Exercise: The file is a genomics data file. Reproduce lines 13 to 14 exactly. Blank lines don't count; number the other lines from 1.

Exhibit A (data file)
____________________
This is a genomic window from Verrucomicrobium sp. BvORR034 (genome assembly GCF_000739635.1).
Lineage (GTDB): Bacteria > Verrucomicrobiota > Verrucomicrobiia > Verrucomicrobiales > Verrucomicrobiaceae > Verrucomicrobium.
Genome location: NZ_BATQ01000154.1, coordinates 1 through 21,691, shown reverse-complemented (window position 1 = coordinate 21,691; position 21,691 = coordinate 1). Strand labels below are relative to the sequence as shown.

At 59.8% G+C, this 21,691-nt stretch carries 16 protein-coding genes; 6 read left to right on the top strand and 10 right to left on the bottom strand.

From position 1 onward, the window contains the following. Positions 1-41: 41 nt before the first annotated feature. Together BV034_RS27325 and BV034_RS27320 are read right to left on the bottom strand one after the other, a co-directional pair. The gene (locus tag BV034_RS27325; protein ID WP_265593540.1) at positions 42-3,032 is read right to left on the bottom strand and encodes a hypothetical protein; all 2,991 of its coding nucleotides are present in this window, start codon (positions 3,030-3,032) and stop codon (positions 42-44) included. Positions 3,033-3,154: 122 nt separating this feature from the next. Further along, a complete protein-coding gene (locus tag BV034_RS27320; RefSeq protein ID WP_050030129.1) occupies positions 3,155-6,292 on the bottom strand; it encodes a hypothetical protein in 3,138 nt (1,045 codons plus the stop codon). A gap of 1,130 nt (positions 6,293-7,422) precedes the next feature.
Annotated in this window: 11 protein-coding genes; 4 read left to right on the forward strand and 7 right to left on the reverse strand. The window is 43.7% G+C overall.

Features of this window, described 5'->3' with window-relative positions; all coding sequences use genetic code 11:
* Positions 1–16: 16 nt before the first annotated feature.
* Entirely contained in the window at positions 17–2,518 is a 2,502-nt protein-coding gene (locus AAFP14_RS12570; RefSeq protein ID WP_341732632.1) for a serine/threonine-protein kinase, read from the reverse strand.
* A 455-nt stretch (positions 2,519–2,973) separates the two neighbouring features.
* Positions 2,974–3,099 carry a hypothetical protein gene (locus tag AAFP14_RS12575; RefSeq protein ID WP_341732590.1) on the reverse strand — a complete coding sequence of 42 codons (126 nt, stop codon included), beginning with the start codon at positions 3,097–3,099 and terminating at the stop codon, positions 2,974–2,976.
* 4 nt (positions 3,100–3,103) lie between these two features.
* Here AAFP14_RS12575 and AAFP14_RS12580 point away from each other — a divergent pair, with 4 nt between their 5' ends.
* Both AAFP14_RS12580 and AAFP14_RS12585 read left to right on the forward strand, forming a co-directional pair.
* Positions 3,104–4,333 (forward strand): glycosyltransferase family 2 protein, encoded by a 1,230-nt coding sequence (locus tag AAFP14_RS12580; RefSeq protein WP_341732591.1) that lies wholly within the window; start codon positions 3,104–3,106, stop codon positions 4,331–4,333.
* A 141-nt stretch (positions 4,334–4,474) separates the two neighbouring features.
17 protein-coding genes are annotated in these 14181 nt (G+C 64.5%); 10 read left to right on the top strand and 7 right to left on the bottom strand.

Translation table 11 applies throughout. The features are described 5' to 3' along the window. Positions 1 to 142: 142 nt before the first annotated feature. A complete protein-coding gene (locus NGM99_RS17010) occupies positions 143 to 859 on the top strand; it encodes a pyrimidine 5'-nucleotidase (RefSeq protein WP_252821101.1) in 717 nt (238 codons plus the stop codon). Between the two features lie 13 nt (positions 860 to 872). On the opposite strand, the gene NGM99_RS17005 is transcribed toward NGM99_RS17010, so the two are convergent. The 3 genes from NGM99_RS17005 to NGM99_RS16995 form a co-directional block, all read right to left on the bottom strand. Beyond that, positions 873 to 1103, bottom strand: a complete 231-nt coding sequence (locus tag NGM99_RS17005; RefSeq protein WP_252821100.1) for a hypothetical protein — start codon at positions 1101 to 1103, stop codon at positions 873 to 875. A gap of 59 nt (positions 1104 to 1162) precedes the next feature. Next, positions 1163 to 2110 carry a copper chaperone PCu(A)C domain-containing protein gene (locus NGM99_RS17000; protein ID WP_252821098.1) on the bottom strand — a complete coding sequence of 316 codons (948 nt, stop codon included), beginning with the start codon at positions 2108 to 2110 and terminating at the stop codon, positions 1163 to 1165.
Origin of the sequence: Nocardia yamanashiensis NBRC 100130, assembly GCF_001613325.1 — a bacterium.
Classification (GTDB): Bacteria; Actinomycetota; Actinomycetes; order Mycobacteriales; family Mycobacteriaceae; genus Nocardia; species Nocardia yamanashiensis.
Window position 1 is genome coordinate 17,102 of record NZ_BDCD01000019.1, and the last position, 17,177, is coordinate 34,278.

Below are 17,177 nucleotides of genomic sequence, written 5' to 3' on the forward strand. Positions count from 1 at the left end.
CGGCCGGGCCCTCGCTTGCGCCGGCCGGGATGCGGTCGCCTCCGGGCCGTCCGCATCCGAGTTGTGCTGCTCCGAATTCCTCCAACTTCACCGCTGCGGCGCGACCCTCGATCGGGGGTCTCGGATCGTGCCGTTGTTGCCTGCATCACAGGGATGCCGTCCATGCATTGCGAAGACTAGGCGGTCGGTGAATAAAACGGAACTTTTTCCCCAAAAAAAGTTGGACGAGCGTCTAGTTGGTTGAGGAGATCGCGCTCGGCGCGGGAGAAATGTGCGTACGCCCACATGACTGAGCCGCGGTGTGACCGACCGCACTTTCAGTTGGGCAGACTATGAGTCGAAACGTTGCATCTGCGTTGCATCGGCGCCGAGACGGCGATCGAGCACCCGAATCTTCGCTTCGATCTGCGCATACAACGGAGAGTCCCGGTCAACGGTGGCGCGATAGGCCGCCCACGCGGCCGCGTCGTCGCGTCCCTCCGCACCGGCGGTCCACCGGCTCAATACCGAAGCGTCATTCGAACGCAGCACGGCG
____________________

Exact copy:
* Here AAFP14_RS12575 and AAFP14_RS12580 point away from each other — a divergent pair, with 4 nt between their 5' ends.
* Both AAFP14_RS12580 and AAFP14_RS12585 read left to right on the forward strand, forming a co-directional pair.